The use of the word “whore” and “skank,” as well as his history of tweets don’t offend me. I really couldn’t care less about them. I’m not sure if I can outright label him as a misogynist based on a small sample of his language. What annoyed me is the lack of political savviness exhibited in the whole episode.

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Messing Up My Fast Internet

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As a continuation of the Website rant last week, my site is now accessible on most PCs. Last week, I had to change DNS settings on my PC at home in order to access my site, but this morning I was pleased to discover that my site is now accessible without changing any settings.

Initially I thought it had something to do with my Web host or South Korea’s Internet censors, but I soon learned that it was my local ISP that was fiddling around with things.

I suspected South Korea’s Internet censors because the country is notorious for allowing Christian groups to look around for offensive Websites, report them to the police, and have the sites banned in the country. It is an extremely backwards policy especially when you consider that the country has one of the fastest Internet connections in the world. What’s even more ironic is that since Christian groups are the ones hunting down offensive sites, usually pornography, it is the hardcore Christians who get to see most pornography on a regular basis before they (cock) block everyone else’s access. Some other sites also banned in South Korea are political in nature, especially concerning North Korea.

This censorship, plus random fiddling of Korean ISPs make some rather benign Websites inaccessible in the country. For a while there, lululemon.com was inaccessible in the country. (Not that I was shopping for yoga pants!) What annoys me the most out of this censorship, including in other countries like China, is that the law makers and the morality zealots are idiotically unaware of VPNs and proxy servers. And even taking those options out of consideration, people will still be able to get their pornography and political subversion fix despite the constant censorship. More sites will replace the ones that are banned. It’s like a global whack-a-mole.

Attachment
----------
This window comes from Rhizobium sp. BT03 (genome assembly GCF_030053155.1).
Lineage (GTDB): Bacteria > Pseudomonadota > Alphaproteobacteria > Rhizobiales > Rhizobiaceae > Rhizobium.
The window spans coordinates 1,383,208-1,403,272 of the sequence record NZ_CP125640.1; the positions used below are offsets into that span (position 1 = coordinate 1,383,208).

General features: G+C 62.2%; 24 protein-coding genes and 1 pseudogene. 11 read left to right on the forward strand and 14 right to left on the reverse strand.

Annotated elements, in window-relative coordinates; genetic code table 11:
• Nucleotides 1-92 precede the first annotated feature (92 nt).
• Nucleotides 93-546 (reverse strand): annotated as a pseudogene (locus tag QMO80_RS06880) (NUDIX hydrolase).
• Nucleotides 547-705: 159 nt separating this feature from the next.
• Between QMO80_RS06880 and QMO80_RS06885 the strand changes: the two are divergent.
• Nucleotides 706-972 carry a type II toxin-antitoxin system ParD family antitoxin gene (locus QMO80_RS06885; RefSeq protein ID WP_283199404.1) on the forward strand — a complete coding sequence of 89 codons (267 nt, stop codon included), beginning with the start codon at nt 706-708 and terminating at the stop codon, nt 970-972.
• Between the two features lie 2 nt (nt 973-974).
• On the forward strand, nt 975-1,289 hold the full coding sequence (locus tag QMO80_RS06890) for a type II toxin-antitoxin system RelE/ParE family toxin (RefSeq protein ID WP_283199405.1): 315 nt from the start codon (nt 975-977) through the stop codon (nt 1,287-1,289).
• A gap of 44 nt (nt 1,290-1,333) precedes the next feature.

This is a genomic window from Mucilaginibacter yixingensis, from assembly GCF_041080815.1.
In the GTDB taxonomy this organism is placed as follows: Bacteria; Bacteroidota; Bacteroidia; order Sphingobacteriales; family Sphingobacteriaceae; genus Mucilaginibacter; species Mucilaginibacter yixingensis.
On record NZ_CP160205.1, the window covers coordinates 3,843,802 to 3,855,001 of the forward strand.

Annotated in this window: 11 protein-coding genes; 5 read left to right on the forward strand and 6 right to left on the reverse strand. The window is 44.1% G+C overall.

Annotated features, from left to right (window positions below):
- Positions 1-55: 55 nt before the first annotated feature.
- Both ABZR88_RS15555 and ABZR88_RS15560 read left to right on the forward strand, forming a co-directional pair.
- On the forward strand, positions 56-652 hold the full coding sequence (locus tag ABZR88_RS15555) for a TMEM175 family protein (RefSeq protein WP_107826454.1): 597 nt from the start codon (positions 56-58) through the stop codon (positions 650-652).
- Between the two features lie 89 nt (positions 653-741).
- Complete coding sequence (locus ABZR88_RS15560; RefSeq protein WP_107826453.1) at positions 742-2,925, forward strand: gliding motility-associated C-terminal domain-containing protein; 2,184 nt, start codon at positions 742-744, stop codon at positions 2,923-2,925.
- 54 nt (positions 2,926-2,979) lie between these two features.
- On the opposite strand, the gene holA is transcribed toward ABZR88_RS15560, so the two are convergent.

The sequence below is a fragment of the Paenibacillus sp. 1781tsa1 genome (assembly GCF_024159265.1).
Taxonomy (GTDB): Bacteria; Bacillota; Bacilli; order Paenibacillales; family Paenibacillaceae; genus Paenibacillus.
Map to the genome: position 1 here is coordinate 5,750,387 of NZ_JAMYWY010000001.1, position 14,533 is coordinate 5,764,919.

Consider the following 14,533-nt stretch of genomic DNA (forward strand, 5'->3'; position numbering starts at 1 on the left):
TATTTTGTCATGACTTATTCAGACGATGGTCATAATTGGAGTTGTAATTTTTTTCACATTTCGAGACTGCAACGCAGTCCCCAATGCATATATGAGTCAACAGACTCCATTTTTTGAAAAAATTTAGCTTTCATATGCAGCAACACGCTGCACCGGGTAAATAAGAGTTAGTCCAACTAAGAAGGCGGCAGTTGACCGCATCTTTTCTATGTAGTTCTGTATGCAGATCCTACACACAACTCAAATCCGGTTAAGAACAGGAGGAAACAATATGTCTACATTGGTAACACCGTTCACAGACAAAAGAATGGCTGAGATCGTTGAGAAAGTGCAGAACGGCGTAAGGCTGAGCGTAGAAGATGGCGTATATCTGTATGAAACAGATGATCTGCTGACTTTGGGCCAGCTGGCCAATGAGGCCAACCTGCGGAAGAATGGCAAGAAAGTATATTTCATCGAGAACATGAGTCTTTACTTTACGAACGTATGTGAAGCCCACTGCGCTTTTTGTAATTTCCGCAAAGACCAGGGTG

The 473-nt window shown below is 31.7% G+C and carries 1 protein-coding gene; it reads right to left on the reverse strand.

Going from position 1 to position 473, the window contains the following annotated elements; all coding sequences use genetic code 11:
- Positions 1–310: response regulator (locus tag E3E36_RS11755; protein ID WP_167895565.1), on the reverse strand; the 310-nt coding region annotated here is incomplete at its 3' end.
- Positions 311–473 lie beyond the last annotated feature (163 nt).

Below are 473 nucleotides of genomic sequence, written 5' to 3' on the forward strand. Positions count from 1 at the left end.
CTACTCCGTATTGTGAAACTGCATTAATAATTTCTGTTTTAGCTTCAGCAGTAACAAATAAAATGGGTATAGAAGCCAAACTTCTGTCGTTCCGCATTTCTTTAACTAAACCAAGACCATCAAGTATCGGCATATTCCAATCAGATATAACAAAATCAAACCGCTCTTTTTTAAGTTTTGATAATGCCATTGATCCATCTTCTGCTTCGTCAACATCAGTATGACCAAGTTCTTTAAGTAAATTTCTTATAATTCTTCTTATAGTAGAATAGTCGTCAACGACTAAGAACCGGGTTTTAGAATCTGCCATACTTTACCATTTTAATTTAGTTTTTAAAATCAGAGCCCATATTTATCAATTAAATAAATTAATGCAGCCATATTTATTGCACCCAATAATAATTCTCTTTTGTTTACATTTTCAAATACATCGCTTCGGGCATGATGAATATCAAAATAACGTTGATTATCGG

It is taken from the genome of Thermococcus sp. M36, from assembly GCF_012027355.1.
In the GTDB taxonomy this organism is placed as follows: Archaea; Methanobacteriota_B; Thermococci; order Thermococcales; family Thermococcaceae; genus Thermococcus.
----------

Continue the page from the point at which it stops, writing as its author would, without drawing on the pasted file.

Anyway, that gets my gourd…

That, plus South Koreans use so much security on their sites using Active-X. The whole country is tied to Internet Explorer, which, after a year or so surfing the Internet and installing a bunch of security certification programs, can drag an average PC performance to a snail’s pace. It’s just more stuff to install and more passwords to remember and more e-mail to respond to, etc. A coworker of mine complains that it takes him forever to do Internet banking on Korean banks because of all the security and certificates he has to deal with. It’s probably less of a hassle to just go out to the bank and deal with a teller.

And in another ironic twist, while the intent of marrying Active-X was to bolster security, it would seem that Active-X actually poses a wide security risk for many Websites since many hackers can use it to gain access to computers. Ugh.

South Korea has amazingly fast Internet and I don’t have to pay premium for it. I guess that’s part of the reason why the country is a haven for online gaming. However, I could really do without the censorship and all the security BS.